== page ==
The sun was well and truly shining for our Breakfast Seminar last Thursday: “SMEs – A Look at 2018” which we held at the Etihad Stadium. Despite the reportedly hottest day of the summer so far, we had a good turnout from North West businesses to find out more about the range of potential legal issues that could harm their reputation and growth.
There were facts demonstrating the highs and lows of the region providing remarkable insight. One that stood out to me was learning Cheshire is the strongest performing region in the North West. Some 12,000 new SMEs are setting up every year. We’ve also seen the renaissance of Altrincham – reinventing itself into a buzzing social experience focused around its food and drink market, which is now drawing in new retailers. However, it is an incredibly diverse region, which benefits from being seen in its hyper-local capacity – for example, in contrast to Altrincham, Manchester experienced the highest number of retail store closures across the North West last year, with seven shutting every month.
The fact is, although the region successfully sees the birth of an incredible number of new businesses, indicating its entrepreneurial nature, many SMEs struggle to get to the next stage of growth. While a survey from eProcurement company Wax Digital found that just 2% of mid-sized UK companies were not actively looking to expand, many SMEs struggle with the new economic and legal challenges – intensified by the digital revolution, the growth in competition from emerging markets, and of course, Brexit.
Christian Spence, former manager of the Manchester Chamber of Commerce’s research and analytics team, and Head of Future Economies Analytics at Manchester Metropolitan University’s Future Economies University Research Centre, shared an economic overview of SMEs in the area and their potential for growth. In addition, I shared my thoughts on the Northern Powerhouse and how I believe SMEs based here can make an impression on the world stage – with the right connectivity, trade, skills and innovation. One of the key points was the importance of collaboration and bringing together strengths to maximise this opportunity.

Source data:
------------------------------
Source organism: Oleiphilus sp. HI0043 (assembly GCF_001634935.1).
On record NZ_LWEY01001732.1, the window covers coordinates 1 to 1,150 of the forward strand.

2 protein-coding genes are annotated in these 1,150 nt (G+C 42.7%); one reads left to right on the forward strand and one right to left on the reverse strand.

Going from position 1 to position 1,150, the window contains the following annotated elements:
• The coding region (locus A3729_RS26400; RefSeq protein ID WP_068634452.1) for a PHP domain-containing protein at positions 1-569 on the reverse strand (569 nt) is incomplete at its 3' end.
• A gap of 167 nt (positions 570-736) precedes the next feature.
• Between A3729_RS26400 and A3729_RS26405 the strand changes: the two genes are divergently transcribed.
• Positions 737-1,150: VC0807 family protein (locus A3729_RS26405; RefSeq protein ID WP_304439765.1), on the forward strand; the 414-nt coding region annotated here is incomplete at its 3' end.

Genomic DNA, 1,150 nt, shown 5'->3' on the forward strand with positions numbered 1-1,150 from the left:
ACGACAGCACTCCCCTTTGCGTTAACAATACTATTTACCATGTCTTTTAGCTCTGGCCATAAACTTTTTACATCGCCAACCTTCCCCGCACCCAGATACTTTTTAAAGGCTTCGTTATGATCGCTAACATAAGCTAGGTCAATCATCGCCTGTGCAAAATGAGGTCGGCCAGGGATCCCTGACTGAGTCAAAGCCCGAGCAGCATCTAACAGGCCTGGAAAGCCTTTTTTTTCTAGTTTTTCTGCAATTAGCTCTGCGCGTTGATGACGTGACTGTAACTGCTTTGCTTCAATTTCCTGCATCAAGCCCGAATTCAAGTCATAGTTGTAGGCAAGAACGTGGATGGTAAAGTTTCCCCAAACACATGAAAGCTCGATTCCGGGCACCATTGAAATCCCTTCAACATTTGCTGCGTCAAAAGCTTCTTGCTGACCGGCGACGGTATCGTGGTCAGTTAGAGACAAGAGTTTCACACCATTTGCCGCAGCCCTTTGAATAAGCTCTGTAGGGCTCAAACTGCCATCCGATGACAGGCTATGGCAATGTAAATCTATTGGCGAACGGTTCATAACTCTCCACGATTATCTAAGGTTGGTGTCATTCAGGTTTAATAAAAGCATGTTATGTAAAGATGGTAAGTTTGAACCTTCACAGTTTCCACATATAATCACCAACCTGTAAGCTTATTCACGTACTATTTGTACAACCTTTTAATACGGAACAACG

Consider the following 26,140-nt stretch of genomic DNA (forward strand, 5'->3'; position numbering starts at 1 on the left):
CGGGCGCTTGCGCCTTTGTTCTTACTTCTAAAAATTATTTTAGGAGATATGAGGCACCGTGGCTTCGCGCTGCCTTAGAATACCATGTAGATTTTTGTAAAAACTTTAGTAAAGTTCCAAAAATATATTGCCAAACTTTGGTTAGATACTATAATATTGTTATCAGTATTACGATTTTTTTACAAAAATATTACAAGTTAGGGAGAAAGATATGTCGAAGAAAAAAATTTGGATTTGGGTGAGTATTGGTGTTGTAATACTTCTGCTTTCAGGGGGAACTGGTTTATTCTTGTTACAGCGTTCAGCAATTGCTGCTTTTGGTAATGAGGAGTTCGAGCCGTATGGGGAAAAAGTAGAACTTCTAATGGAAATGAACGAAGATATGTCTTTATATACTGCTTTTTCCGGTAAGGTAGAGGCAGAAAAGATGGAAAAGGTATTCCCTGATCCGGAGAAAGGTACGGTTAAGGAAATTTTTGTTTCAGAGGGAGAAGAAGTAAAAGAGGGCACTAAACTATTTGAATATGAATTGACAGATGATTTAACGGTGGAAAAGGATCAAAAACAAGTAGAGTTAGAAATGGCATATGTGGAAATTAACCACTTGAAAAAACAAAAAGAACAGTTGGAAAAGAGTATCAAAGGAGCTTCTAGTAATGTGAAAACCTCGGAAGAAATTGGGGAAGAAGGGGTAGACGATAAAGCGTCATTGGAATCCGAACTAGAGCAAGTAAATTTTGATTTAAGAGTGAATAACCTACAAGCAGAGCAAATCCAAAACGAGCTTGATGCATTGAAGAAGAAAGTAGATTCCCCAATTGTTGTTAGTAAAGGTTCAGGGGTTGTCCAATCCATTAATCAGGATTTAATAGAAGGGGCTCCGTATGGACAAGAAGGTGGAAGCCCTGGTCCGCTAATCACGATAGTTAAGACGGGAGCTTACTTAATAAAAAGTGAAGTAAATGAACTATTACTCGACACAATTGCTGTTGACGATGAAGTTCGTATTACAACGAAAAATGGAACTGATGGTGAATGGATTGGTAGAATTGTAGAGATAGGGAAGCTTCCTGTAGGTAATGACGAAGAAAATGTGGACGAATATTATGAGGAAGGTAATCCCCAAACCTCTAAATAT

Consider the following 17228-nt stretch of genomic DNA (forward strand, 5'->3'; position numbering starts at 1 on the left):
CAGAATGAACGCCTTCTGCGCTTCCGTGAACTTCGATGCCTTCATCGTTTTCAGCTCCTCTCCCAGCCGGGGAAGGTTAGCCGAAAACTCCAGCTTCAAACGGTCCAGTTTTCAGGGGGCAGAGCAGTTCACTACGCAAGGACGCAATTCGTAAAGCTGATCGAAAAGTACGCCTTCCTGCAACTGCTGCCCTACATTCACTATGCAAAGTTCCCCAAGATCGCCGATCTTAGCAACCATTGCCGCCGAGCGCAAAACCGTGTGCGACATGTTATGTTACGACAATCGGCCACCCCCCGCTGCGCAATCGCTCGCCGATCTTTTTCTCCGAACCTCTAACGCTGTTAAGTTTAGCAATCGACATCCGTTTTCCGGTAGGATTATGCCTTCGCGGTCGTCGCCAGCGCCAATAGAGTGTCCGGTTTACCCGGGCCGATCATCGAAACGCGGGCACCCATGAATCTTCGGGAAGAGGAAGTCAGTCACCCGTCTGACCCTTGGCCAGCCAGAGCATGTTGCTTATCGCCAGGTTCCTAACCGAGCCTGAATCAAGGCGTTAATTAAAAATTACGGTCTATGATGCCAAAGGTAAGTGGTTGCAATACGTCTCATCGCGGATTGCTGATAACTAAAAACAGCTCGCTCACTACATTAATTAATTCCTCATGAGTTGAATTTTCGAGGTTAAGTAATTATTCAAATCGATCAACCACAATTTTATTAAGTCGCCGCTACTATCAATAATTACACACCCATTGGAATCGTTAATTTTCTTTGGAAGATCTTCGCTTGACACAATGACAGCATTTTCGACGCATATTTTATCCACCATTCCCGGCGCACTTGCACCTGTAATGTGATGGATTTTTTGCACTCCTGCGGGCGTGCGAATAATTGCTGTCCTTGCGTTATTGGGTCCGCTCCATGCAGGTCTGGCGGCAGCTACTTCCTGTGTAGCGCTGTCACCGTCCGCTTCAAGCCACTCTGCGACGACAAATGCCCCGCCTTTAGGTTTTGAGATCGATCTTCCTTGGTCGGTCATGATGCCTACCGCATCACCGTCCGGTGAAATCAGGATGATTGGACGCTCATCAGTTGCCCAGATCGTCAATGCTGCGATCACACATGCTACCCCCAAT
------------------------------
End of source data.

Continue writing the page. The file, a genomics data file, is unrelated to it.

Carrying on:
Up for discussion was the question of how much the Northern Powerhouse has actually helped North West SMEs to thrive. Of course, the North West is not a single economy. Each region, and sectors within them, operates quite differently, but some issues remain universal – and many of these have a significant legal impact on SMEs.
Last week’s event covered a range of topics that we felt important to bring to the attention of SMEs – the potential impact that social media can have on a company’s reputation – and how to mitigate these any damaging risks. This becomes a mine-field given issues such as the right to privacy, and the blurring of boundaries between the workplace and personal life. There was a very practical focus on highlighting steps SMEs could consider to prepare for such instances as well as unexpected crises.
Issues such as forfeiture and crisis management were just a couple of additional topics that were explored. In addition, the changing nature of the high street was discussed in terms of what it means for businesses looking to sign up to a new retail or business contract, and the importance of mitigating risk to allow businesses to capitalise on the retail opportunity for entrepreneurs but equally ensure you have the flexibility to withdraw from contracts if the business doesn’t boom as you anticipate.
It’s fair to say that the speakers left everyone with lots of food for thought. For me and my team, some of the biggest topics that we were left considering were as follows:
- How many SMEs are seizing the market but failing to take it to the next level, and why?
- What’s the biggest missed opportunity for SMEs trying to upscale?
- What are the barriers holding them back?
- In which areas do SMEs look to take advice – legal, or otherwise – and which do they go it alone?
- Finally, in which areas should SMEs look to take advice to be able to better manage and grow their businesses?
Given small and medium-sized enterprises are the lifeblood of the UK economy – and nowhere more so than in the North West – it’s fair to say that the number of challenges and barriers to potential success can be significant. So if you’re one of them, look out for more insight as well as practical advice on some of the most pertinent issues specific to this sector – we’ll be highlighting these in our forthcoming series of blogs. And we’ll be sure to be back next year with another annual insight into the world of SMEs – so watch out for our forthcoming ‘save the date’.